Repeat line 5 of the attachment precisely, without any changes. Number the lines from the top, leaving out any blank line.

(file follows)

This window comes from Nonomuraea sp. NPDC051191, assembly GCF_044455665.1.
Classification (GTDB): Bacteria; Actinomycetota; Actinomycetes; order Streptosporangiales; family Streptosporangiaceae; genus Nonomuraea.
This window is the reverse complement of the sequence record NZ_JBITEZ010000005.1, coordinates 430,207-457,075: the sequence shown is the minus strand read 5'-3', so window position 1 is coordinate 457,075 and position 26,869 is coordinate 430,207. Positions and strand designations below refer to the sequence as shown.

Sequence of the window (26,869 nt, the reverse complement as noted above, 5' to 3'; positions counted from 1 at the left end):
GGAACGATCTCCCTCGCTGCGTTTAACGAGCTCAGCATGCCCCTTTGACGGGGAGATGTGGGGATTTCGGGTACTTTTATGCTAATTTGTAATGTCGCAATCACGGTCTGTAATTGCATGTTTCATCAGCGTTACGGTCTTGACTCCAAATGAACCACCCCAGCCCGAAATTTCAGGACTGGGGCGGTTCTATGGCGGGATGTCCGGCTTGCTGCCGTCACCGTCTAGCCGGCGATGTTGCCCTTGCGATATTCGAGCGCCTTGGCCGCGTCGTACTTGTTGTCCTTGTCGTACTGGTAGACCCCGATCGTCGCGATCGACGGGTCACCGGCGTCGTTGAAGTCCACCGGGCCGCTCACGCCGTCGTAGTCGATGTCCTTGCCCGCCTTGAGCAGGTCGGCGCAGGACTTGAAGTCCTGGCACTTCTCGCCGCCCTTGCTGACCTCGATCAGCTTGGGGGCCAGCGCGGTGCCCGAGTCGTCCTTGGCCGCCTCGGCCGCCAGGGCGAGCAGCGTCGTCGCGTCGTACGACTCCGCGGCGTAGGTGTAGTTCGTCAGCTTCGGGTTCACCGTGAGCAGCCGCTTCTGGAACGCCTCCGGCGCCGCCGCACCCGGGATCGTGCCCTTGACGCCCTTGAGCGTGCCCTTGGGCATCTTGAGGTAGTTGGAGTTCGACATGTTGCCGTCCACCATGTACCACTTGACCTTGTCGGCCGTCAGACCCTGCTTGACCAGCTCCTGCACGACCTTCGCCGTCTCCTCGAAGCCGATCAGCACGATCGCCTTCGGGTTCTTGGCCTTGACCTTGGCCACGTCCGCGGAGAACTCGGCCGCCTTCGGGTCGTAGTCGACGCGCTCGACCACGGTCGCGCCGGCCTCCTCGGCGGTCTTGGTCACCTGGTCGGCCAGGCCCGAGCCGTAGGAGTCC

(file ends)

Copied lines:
GGAACGATCTCCCTCGCTGCGTTTAACGAGCTCAGCATGCCCCTTTGACGGGGAGATGTGGGGATTTCGGGTACTTTTATGCTAATTTGTAATGTCGCAATCACGGTCTGTAATTGCATGTTTCATCAGCGTTACGGTCTTGACTCCAAATGAACCACCCCAGCCCGAAATTTCAGGACTGGGGCGGTTCTATGGCGGGATGTCCGGCTTGCTGCCGTCACCGTCTAGCCGGCGATGTTGCCCTTGCGATATTCGAGCGCCTTGGCCGCGTCGTACTTGTTGTCCTTGTCGTACTGGTAGACCCCGATCGTCGCGATCGACGGGTCACCGGCGTCGTTGAAGTCCACCGGGCCGCTCACGCCGTCGTAGTCGATGTCCTTGCCCGCCTTGAGCAGGTCGGCGCAGGACTTGAAGTCCTGGCACTTCTCGCCGCCCTTGCTGACCTCGATCAGCTTGGGGGCCAGCGCGGTGCCCGAGTCGTCCTTGGCCGCCTCGGCCGCCAGGGCGAGCAGCGTCGTCGCGTCGTACGACTCCGCGGCGTAGGTGTAGTTCGTCAGCTTCGGGTTCACCGTGAGCAGCCGCTTCTGGAACGCCTCCGGCGCCGCCGCACCCGGGATCGTGCCCTTGACGCCCTTGAGCGTGCCCTTGGGCATCTTGAGGTAGTTGGAGTTCGACATGTTGCCGTCCACCATGTACCACTTGACCTTGTCGGCCGTCAGACCCTGCTTGACCAGCTCCTGCACGACCTTCGCCGTCTCCTCGAAGCCGATCAGCACGATCGCCTTCGGGTTCTTGGCCTTGACCTTGGCCACGTCCGCGGAGAACTCGGCCGCCTTCGGGTCGTAGTCGACGCGCTCGACCACGGTCGCGCCGGCCTCCTCGGCGGTCTTGGTCACCTGGTCGGCCAGGCCCGAGCCGTAGGAGTCC